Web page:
This small volume of crime based short stories is excellent. Each one is very individual, very well told, and a joy to read. The writing is absolutely superb. I liked it so much I bought another of P.D. James' Christmas short story collections, The Mistletoe Murder and other stories.

The Distant Echo by Val McDermid, my book 4 for Peggy's Read Scotland 2017 challenge.

It's the late seventies and four male students from the university of St. Andrews are making their drunken way home in the early hours of the morning. One of them, Alex Gilbey, falls into an ancient Pictish burial site and discovers the body of Rosie Duff, a local girl who works in a popular bar. The boys are immediately prime suspects for the murder, but the police can find no real proof, despite the boys' movements that night being a bit suspicious. Mud sticks and twenty five years later this one accidental discovery has basically ruined their lives in one way or another. And then one of them dies in a house fire followed by another dying in suspicious circumstances. The police reopen this cold-case but Alex fears that if he doesn't surrepticiously help, then the remaining two of the original four will also die.

Margaret at Booksplease has been reading this Val McDermid series and inspired by her I thought I would try this, book one, of her 'Karen Pirie' series which are, I believe, all based on cold-cases. The surprise for me was that Karen Pirie was not in this book a lot, the centre of attention all the way through was the four boys. I'm thinking this is perhaps an introduction sort of a book and perhaps she'll feature more in future books of this series. Anyway, regardless of that, this was an excellent read. Quite complicated, quite a lot of people to keep tabs on and a lot of history of the original case to get through before it was brought up to date for the reopening of the case. I must confess here that I guessed the culprit quite early on. Of course, I didn't know if I was right so the books was not spoilt... to be honest it's so well written and so much in it that it couldn't be spoilt anyway. Possibly this book is not for everyone. The exploits of four uni students in the seventies are a bit eye-rolling and, if I'm honest, none of them were really likeable, not awful, but not terribly sympathetic characters. But I didn't mind that, I got very involved in the mystery aspect and the deatils of the investigation, and enjoyed the book very much indeed.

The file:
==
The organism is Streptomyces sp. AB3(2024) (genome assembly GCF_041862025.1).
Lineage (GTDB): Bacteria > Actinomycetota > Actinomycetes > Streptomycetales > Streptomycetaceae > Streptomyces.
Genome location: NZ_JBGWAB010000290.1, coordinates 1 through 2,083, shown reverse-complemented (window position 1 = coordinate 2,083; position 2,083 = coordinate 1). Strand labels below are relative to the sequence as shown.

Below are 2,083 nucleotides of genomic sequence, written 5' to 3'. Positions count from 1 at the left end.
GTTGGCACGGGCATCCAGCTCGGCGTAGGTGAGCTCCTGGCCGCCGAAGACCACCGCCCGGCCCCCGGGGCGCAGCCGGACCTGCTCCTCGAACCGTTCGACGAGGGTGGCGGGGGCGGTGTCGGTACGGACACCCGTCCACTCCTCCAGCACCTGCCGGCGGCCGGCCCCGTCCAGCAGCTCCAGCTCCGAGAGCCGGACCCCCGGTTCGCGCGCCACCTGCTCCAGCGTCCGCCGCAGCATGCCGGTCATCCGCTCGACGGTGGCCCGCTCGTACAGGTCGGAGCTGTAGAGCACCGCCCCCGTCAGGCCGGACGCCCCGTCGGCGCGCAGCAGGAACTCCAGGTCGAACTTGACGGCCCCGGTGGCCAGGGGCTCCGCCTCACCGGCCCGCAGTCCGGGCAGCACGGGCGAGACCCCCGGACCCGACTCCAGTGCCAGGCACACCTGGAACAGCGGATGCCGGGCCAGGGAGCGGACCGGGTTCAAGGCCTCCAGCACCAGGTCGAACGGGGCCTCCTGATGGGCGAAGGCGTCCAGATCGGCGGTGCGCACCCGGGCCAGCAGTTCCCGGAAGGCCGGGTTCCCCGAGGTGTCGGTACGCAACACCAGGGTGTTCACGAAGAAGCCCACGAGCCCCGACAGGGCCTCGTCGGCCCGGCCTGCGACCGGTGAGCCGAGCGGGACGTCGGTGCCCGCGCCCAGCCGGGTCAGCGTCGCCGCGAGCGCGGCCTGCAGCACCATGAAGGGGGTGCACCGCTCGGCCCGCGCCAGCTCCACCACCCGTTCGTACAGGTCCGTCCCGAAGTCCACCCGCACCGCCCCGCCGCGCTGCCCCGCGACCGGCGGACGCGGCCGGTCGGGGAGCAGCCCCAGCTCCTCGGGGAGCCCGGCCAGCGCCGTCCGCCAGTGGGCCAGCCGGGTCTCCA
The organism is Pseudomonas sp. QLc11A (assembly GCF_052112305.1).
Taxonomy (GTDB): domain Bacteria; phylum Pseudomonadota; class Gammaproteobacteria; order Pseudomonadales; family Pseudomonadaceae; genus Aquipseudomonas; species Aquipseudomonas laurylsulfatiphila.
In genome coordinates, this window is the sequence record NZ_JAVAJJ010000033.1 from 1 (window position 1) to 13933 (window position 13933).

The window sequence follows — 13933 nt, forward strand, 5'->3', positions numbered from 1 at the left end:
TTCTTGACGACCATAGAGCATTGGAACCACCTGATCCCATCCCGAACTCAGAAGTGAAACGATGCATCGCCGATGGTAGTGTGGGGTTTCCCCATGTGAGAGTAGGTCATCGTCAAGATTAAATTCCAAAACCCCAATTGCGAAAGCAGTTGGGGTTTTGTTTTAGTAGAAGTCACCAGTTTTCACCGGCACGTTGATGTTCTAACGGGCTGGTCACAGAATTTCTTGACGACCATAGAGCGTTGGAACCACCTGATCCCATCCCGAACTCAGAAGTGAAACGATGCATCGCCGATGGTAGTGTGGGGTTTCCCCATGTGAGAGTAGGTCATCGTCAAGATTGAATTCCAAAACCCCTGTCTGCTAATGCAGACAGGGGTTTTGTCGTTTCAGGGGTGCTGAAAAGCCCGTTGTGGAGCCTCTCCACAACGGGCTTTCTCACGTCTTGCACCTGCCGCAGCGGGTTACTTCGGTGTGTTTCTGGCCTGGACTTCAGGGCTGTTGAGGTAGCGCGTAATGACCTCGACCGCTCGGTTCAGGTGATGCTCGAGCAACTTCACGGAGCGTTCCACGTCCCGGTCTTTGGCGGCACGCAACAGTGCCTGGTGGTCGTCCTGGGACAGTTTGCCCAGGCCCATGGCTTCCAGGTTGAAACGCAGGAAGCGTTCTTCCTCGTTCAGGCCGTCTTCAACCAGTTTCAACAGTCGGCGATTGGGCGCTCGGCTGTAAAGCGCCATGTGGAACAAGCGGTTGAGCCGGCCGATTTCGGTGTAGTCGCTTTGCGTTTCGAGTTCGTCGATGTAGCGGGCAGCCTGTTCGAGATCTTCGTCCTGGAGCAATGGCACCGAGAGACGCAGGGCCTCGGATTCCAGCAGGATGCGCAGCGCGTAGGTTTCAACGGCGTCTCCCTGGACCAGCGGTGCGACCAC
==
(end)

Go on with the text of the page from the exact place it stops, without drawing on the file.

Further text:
DesLily said...

Some of those PD James stories sound good. To bad they are short stories. So, now you have yet "another" series?!! lol

I am having a super bad year at reading. Too much depression and anxiety I guess. I have become very lethargic. Hopefully things will change!

Peggy Ann said...

Both sound excellent and I’d like to read them both, Cath.

Cath said...

To be honest, they really do work as short stories, though one, The Girl Who Loved Graveyards would've made a fab novel.

Sorry to hear of your ongoing problems, Sis. Crossing my fingers that 2018 might be a better year for you.

Peggy: The second one has the added bonus that it's set in Scotland, so you would like that I think.

Val said...

OK I have to read the PD James .....even if it means a stroll to the library in the freezing cold (-16C today) your description sent me to amazon and I read the first bit and now HAVE to know the end ...... bit pricey to buy so library it is!